Pulsatility Index in Aortic Coarctation: A Possible Way to Evaluate Factors Affecting Stenting Outcome
Background: The pulsatility index (PI) shows continuous blood flow to the end organs and is a significant factor believed to decrease in aortic coarctation. Correction of this factor is of great importance in the treatment of stenotic lesions of the aorta. However, there are minimal data regarding the trend of changes in the PI after stent implantation. Furthermore, the association between the PI and other echocardiographic indices in patients undergoing stent implantation is unclear. This study was designed to evaluate changes in the PI following stenting and its correlation with other echocardiographic indices.
Methods: Twenty-three patients with a diagnosis of aortic coarctation consecutively underwent two-dimensional and Doppler echocardiographic imaging modalities twice (before and after stenting). The patients were divided into two groups based on the percentage of increase in the PI after stenting ( < 50% or ≥ 50%). The relation between the post-stenting PI and the baseline echocardiographic indices was assessed.
Results: The PI was increased from 0.89 (SD = 0.30) to 1.75 (SD = 0.51) after stenting (p value < 0.001). Baseline diastolic/systolic velocity (D/S velocity) ratio of the abdominal aorta (p value = 0.013), mean velocity (p value = 0.033), and peak gradient of the descending aorta (p value = 0.033) were significantly higher in the patients with ≥ 50% increase in the PI after stenting.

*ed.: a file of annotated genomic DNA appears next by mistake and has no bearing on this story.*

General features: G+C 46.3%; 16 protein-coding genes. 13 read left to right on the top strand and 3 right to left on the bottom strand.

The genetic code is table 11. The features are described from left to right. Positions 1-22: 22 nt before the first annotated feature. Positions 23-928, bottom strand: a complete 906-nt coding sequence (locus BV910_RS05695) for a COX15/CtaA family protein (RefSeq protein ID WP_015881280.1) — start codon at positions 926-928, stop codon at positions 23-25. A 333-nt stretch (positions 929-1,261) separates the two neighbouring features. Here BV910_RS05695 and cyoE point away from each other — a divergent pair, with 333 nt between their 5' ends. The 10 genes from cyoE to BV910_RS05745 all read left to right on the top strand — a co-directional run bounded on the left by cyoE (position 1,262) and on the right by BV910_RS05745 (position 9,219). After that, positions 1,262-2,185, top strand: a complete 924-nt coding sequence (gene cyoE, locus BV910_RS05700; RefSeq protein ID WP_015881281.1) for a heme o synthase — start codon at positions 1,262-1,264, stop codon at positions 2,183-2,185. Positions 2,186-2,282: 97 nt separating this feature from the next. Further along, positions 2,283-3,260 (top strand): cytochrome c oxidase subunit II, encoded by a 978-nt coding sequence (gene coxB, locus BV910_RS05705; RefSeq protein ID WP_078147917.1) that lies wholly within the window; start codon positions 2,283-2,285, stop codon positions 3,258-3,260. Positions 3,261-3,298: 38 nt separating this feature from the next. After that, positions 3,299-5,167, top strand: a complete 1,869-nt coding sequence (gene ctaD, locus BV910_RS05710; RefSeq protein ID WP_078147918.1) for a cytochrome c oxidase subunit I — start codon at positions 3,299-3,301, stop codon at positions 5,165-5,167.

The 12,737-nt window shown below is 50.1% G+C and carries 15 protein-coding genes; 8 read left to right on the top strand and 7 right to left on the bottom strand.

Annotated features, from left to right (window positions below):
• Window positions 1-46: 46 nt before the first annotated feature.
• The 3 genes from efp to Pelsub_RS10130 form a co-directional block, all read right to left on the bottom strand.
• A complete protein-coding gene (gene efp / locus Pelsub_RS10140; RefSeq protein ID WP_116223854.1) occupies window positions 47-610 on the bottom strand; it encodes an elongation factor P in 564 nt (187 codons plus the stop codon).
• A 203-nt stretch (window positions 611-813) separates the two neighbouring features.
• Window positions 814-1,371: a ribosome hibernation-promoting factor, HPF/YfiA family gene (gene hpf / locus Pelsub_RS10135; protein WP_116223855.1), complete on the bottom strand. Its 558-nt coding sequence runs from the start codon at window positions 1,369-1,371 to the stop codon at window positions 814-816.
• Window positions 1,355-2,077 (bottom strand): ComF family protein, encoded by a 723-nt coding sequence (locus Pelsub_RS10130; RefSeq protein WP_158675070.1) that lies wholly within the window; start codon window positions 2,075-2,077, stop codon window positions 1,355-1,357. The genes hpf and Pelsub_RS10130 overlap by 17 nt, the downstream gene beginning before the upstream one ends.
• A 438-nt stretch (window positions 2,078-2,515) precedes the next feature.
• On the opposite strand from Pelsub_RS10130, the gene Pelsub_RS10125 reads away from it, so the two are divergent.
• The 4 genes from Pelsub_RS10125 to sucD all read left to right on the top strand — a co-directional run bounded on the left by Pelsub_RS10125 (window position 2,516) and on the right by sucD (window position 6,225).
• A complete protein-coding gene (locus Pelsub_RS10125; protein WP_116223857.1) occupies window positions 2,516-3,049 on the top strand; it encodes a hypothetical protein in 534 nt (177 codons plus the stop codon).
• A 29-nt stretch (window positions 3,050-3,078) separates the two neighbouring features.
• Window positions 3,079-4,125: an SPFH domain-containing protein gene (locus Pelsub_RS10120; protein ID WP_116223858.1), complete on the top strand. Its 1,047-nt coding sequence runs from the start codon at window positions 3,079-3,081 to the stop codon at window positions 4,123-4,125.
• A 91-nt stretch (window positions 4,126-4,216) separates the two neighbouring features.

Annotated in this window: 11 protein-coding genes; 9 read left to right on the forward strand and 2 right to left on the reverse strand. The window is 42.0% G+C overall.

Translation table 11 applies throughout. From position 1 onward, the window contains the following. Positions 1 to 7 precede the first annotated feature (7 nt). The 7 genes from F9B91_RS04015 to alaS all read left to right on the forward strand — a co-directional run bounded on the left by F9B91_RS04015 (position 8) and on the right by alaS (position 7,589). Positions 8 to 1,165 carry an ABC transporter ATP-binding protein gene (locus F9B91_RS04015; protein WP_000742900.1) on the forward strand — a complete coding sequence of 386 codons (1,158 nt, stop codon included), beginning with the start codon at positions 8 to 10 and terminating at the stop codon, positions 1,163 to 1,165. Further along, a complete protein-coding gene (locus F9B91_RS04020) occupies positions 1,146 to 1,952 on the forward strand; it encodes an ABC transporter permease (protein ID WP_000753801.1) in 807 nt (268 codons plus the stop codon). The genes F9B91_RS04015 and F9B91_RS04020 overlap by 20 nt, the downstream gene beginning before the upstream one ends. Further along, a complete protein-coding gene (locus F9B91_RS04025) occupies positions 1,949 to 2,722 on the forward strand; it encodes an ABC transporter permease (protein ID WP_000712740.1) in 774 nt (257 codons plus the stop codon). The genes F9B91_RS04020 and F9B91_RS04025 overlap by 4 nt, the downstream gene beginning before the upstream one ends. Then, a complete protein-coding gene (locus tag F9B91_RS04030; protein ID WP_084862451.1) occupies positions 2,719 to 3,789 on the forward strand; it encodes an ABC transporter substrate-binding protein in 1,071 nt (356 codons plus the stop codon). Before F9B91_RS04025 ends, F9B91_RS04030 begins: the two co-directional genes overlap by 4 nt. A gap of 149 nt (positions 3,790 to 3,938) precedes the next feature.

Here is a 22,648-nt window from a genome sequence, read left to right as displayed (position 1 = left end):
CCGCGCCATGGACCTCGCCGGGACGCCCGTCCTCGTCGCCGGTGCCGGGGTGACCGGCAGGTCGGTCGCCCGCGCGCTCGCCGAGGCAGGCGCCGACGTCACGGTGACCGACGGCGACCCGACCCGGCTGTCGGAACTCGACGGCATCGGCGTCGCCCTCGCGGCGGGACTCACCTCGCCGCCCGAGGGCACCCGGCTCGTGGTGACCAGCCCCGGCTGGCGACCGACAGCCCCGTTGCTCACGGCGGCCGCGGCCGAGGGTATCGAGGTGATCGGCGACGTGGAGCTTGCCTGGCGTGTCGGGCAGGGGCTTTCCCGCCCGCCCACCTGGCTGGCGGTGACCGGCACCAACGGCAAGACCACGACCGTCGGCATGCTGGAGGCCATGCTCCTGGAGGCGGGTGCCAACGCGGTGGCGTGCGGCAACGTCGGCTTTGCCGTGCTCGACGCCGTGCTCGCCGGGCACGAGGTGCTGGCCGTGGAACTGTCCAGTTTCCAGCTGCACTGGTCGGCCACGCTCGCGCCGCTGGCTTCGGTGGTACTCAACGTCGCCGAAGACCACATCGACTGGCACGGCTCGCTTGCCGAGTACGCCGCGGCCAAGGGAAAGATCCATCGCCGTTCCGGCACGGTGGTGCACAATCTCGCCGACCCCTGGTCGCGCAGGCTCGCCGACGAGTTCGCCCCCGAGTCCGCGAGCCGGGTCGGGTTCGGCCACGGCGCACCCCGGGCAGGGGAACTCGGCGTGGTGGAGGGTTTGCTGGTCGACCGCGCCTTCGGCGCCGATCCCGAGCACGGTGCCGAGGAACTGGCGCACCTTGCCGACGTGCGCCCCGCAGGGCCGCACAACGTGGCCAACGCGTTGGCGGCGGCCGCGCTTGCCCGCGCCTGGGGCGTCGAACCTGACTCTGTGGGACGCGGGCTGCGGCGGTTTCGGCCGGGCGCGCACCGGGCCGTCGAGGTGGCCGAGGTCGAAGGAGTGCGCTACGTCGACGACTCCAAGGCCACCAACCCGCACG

Conclusion: Our findings showed that elevation in the PI after stenting was a predictable criterion in patients with aortic coarctation: it was predicted by some baseline clinical and echocardiographic indices. Baseline D/S ratio velocity of the abdominal aorta, mean velocity and peak gradient of the descending aorta, and baseline systolic blood pressure were the statistically significant indices to predict ≥ 50% increase in the PI in our patients.
|Issue||Vol 7 No 1 (2012): J Teh Univ Heart Ctr|
|Aortic coarctation Stents Echocardiography Doppler|
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